The Paulks know a lot about god. They know a lot about sex as well. In fact, the two seem to be intertwined at the Cathedral of the Holy Spirit at Chapel Hill Harvester Church, a megachurch in Atlanta that at one time boasted 10,000 members, 23 pastors, a college, two schools, and a worldwide ministry. According to the Associated Press, several sex scandals involving Archbishop Earl Paulk and his brother, Don, have resulted in the membership falling to 1500 and their ministry and schools (and college) all shut down.
The troubles at Chapel Hill Harvester Church began when a member sued Don Paulk, one of the church’s founders, and the church, claiming that she had been pressured into a sexual relationship. Several women did the same (and claimed being pressured to have sex with several church members and leaders), but they all dropped the lawsuit when the church brought a libel countger-lawsuit against them.
Archbishop Earl Paulk, who is 80, was sued by a former church employee who claimed that he manipulated her into having a sexual relationship, that her only path to salvation was by having sex with him. After 14 years (ending in 2003), this employee decided sex with Paulk was getting her no closer to heaven. Adding to the scandal, Paulk admitted to the affair in front of his congregation in January.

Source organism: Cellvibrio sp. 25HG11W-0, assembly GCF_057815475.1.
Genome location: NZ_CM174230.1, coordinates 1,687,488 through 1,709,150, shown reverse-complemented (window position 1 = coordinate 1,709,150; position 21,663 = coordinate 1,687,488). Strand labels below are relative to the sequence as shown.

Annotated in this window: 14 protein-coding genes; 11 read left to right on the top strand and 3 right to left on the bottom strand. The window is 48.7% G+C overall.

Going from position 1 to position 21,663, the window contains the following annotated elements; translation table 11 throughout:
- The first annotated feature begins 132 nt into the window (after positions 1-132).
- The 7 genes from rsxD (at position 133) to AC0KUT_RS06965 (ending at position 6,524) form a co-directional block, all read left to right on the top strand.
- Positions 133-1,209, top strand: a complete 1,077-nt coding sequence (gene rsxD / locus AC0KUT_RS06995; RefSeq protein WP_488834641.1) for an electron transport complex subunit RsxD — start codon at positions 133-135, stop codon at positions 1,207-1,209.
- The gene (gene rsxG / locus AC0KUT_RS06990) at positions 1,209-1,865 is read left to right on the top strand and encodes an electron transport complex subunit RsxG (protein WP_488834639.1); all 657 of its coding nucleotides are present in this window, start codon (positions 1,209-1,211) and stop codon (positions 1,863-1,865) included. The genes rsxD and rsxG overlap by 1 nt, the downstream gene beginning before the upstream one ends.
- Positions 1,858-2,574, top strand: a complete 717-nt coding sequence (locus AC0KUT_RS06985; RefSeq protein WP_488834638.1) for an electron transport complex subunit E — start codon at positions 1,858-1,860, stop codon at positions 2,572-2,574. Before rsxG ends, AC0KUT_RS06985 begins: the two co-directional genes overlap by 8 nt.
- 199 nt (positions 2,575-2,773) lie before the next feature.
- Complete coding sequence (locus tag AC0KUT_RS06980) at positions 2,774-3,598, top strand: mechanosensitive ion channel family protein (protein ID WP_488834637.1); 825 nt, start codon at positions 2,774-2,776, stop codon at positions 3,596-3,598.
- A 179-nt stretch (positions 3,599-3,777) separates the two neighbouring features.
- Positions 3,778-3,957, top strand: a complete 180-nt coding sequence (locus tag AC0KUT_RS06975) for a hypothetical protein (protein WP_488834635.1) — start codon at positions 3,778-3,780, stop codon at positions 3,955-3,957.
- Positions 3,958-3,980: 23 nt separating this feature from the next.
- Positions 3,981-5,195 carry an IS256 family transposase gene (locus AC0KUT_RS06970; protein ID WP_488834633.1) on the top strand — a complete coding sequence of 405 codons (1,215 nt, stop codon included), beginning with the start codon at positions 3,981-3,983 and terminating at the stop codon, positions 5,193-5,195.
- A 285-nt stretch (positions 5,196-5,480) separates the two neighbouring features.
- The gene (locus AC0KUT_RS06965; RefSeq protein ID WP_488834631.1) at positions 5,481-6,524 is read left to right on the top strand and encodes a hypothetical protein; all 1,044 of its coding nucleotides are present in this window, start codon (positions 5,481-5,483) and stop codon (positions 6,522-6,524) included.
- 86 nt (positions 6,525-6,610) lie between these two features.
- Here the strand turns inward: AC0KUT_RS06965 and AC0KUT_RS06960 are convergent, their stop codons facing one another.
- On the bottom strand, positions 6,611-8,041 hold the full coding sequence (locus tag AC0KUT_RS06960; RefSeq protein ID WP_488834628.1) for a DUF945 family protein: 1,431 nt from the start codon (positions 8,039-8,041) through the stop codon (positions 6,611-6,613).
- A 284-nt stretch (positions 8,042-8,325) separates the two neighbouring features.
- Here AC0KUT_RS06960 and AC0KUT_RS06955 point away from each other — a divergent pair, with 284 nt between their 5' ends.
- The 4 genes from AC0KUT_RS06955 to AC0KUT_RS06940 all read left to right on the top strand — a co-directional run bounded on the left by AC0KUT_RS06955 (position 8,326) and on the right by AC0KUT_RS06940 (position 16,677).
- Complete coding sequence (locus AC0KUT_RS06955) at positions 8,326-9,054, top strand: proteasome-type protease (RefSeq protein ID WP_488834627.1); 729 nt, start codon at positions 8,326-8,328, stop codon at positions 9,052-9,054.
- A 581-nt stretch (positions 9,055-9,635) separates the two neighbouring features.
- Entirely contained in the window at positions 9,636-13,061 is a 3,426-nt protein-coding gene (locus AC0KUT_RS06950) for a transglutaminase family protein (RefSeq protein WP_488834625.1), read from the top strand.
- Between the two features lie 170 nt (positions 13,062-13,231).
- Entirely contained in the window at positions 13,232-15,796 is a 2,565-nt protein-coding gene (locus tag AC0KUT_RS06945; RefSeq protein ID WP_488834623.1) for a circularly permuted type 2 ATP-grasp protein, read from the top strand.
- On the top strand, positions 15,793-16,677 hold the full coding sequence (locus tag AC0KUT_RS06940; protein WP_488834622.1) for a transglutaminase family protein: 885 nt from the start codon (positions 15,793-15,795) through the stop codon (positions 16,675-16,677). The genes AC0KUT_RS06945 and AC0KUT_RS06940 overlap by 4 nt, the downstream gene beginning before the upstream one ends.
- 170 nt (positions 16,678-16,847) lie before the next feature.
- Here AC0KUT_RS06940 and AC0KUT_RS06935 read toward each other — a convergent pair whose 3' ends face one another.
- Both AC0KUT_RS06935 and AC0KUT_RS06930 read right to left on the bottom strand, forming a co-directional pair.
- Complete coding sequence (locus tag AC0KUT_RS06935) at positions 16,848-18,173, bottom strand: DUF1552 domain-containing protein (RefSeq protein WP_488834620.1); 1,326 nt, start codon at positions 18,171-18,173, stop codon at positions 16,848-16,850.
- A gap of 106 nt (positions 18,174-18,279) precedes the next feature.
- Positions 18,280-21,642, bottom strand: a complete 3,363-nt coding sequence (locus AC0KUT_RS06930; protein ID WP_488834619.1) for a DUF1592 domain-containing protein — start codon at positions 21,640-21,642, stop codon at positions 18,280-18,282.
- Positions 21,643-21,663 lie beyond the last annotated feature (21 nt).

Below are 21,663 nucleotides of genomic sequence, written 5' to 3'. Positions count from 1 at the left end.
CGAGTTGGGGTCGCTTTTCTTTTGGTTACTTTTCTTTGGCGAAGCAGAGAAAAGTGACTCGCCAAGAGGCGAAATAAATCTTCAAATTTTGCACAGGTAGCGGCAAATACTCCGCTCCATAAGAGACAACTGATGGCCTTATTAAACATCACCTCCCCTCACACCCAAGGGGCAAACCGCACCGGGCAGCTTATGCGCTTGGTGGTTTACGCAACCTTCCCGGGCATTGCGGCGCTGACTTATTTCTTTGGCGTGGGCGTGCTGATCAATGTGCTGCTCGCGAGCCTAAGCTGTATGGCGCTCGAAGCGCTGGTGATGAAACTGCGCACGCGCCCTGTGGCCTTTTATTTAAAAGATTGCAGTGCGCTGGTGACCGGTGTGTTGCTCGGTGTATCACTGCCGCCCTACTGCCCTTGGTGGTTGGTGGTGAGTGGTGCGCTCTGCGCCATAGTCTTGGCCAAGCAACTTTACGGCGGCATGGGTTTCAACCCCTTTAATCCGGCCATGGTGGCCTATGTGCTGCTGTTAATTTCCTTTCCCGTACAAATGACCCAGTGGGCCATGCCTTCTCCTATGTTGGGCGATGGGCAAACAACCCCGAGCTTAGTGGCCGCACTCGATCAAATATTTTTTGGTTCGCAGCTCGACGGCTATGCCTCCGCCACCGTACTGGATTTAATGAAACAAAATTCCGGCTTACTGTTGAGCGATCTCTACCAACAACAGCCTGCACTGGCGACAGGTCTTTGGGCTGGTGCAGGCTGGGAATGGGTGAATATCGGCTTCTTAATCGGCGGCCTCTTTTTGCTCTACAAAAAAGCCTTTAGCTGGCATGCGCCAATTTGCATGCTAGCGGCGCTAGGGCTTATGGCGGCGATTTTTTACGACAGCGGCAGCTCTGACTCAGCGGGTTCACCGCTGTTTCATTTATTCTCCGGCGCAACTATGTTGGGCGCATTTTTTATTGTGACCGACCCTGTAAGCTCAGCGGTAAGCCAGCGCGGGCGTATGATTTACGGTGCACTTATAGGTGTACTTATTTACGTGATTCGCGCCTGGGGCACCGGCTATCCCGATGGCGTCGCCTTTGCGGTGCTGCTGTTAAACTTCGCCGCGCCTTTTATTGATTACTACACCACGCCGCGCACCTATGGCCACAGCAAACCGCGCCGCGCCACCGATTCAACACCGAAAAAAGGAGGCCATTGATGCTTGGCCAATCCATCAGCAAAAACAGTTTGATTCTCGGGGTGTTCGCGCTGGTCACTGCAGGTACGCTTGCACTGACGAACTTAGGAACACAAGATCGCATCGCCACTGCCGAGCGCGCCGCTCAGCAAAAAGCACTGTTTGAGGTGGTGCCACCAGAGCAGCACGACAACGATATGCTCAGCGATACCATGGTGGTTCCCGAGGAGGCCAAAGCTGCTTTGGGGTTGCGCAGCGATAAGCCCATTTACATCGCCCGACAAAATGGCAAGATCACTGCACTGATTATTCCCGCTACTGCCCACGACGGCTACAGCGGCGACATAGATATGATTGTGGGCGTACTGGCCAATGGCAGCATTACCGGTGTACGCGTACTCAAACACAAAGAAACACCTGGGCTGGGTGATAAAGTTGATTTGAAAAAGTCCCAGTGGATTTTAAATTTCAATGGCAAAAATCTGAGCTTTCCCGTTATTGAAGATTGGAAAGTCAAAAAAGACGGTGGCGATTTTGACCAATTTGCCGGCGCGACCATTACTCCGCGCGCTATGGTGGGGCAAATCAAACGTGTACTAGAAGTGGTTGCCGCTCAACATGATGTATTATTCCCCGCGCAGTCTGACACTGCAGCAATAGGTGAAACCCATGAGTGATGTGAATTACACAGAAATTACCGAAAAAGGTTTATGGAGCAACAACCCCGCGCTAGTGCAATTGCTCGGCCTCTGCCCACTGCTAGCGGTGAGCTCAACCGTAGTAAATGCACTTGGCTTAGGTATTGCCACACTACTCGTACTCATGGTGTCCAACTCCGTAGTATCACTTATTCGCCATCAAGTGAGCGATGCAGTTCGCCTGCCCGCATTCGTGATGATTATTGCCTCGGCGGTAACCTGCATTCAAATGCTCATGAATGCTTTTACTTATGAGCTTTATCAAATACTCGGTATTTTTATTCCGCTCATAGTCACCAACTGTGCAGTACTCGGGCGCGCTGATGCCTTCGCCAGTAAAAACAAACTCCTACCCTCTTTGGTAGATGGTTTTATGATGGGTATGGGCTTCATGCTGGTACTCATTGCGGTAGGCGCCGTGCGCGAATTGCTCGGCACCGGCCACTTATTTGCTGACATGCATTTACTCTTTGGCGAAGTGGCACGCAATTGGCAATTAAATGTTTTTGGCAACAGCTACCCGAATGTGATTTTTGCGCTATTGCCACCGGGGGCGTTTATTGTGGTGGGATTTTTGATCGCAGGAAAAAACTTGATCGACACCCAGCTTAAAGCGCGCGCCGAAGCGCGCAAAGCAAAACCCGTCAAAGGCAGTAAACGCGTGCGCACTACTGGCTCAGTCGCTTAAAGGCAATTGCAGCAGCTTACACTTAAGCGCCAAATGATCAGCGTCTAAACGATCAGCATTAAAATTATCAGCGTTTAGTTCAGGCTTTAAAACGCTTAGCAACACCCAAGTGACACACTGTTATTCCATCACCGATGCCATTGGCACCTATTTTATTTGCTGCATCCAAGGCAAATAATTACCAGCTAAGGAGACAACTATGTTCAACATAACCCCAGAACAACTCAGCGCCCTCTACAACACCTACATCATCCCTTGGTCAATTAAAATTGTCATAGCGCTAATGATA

During testimony, Earl Paulk stated that he had only had sex with one woman (this employee) other than his wife. Believing the archbishop may have perjured himself, the Cobb County D.A. and the Georgia Bureau of Investigation ordered paternity tests all around.
And it turns out that D. E. Paulk, the 36-year-old new leader of the church (he took on the lead role last year) and Earl Paulk’s nephew, really isn’t Don Paulk’s son after all. It seems that brother Earl did a little more than covet his brother’s wife. D. E. is Earl’s son.
So it seems that Earl Paulk did commit perjury. Among other things.
So what’s a poor megachurch to do? Who knows? D. E. Paulk has talked about restructuring the post-scandal church. Dorie Turner of Associated Press quoted D. E. Paulk: “It was a necessary evil to bring us back to a God-consciousness.”
Yeah. Praise the lord…
How about calling it what it is: A bunch of randy church leaders abusing their authority and sexually manipulating gullible and insecure women who trusted them? Besides that, D. E. Paulk’s father had sex with with his dad’s wife — and he is living proof.
Lots of false witnessing going on there.
Apparently these people think the Ten Commandments are part of those “rules that are made to be broken.” Hypocritical doesn’t even begin to cover the wrongs done here…
Note: This article was originally published in November 2007.
Associated Press via FoxNews.com